By now, the early adoration of British video artist turned feature film Director Steve McQueen‘s unflinching take on the experiences of the pre-20th Century South, ‘12 Years a Slave‘ is well documented and universally consensed as being a foremost representation of the era. From its premiere at Telluride to successful runs in Toronto and, now, the 51st New York Film Festival, the film is a moving snapshot to a world of inter-human degradation, material focused authoritarianism and subjective definitions of self worth as instilled by the “learned” experiences consistently bestilled on the vulnerable from the omnipotent hierarchy of the free hand.
Adapted from his own literary documents, ‘12 Years a Slave‘ follows Saratoga, NY violinist (and 100% free man) Solomon Northup (a determined Chiwetel Ejiofor), who enjoys a life of respect from community, undying familial love, as well as all the intangible benefits of such a situation, perhaps taken for granted, stemming from education, literacy, culture and understanding. In Solomon we see the quintessential American family man who would later embody the nuclear representations of the 20th Century; 2.5 kids and a fenced in yard sitting in front of a two story house. He is more a representation of the red scare era than an African American reality, northern state or otherwise (lest we forget, even New York embodied certain restrictive tactics such as “redlining” of neighborhoods, as well as the virtual creation of the urban ghetto).
As stated, Solomon is an accomplished and touring musician, a family man of the highest esteem, and a figure widely respect throughout the liberal of New York. Perhaps to his detriment, however, Solomon is also trusting; a result of his unwaveringly positive outlook on the grandiosity of life and its time-based realities of forward progression, regardless of situation. It is this trait which ultimately acts as Solomon’s Achilles heal, quickly being tricked, drugged and chained into a cavernous dungeon, somewhere on the outskirts of Washington DC, yet ominously and omnipotently looked over by the rotunda of the, still in-the-making, Capitol.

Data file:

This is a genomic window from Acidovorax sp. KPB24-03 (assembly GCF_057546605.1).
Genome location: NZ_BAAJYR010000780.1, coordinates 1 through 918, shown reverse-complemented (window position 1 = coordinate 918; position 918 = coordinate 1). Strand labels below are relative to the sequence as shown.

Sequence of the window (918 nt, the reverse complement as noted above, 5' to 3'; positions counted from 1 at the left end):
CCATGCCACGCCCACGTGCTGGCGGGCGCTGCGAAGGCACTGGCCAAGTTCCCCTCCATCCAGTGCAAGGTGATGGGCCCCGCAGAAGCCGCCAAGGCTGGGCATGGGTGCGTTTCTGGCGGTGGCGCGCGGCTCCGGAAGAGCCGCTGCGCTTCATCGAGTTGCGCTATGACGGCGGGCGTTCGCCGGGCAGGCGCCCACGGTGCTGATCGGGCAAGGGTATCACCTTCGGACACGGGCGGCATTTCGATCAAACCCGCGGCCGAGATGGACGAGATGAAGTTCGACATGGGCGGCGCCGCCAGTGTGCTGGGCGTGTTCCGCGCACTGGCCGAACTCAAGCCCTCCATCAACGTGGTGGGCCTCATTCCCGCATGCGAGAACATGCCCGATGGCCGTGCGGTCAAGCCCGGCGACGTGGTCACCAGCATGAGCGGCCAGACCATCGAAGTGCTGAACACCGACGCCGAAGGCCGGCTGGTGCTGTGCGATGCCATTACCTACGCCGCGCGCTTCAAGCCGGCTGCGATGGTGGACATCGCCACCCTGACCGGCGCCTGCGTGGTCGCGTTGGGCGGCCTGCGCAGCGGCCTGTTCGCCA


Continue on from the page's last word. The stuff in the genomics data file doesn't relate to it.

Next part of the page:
Solomon’s baptism (through fire) into imposed self devaluation, as result of law-giving allowances in unwavering market capitalization focus, brings on a film filled to the brim with stunning and metaphor-heavy imagery; Most telling of which, a chained black man without answers, barely with the tattered clothes on his back, a forced identity and an inability to see anything beyond that which is directly in front of him. Upon the realization of new found reality, Solomon violently tosses in circumferential desperation, now the ‘Man Who Fell to Earth‘, on par with the science fiction tropes of the newly found strange place, albeit this time, the extra terrestrial terrain of indignation will be lined with the weeping willows of Southern dogma and stained with the pig slop of forced labor living.
With an unapologetic immediacy, Solomon embarks on the 12 year journey from Georgia to Louisiana, eventually returning to New York, encountering a collection of personalities (from the cunningly deceptive “humanity” of Benedict Cumberbatch to the bible thumping mis-literation of Michael Fassbender), white and non; slave and free; male and female, each with their own subjective takes on survival, the nature of property and the repercussions of blind faith in the name of complacency, ultimately allowing rigid racial disjunction continued perpetuance, as well as its esoteric components; some of which,unfortunately, still can be felt throughout the modern day experience, with examples coming in the form of drug war perpetuation and financial service deification (alongside resulting income inequality/futlity in social mobility) amongst others. Early in his journey, a bespectacled Paul Giamatti, as portraying an original “property” aggregator, sums the situation with the films most profound line, “My sympathies extend the length of a coin“, as he un-emphatically separates mother from child in the name of workload possibility.
The sentiment of market value, property ownership and the almighty deifications of dollars and cents holds true throughout ‘12 Years a Slave‘s nearly 2.5 hour run time, sometimes venturing into unanswerable territory as Fassbender’s Edwin Epps is solely able to justifiy his sadistic self empowerment by way of god given right in forsaking purchased property. Even more frequently, the self-justified claims of education and learenedness become justification fodder for, what we can see as, the rise of (another contemporary ill) the “idiot class”, or those who reap the benefits of education and privilege simply because it is possible, yet not entirely engaging into the critical thought aspect which makes up a truly educated mind (Ted Cruz, perhaps). As the film draws to its conclusion, brought on by the overly Christ-like presence of Brad Pitt as a Canadian contractor who simply does not understand American racial injustice, Fassbender’s determination to the self importance property provides in materialistic Capitalism has never held more true to a divided 21st Century world. Unfortunately, ‘12 Years a Slave‘ proves that, as a collective, society may not have come very far in its last 150+ years.
– Steve Rickinson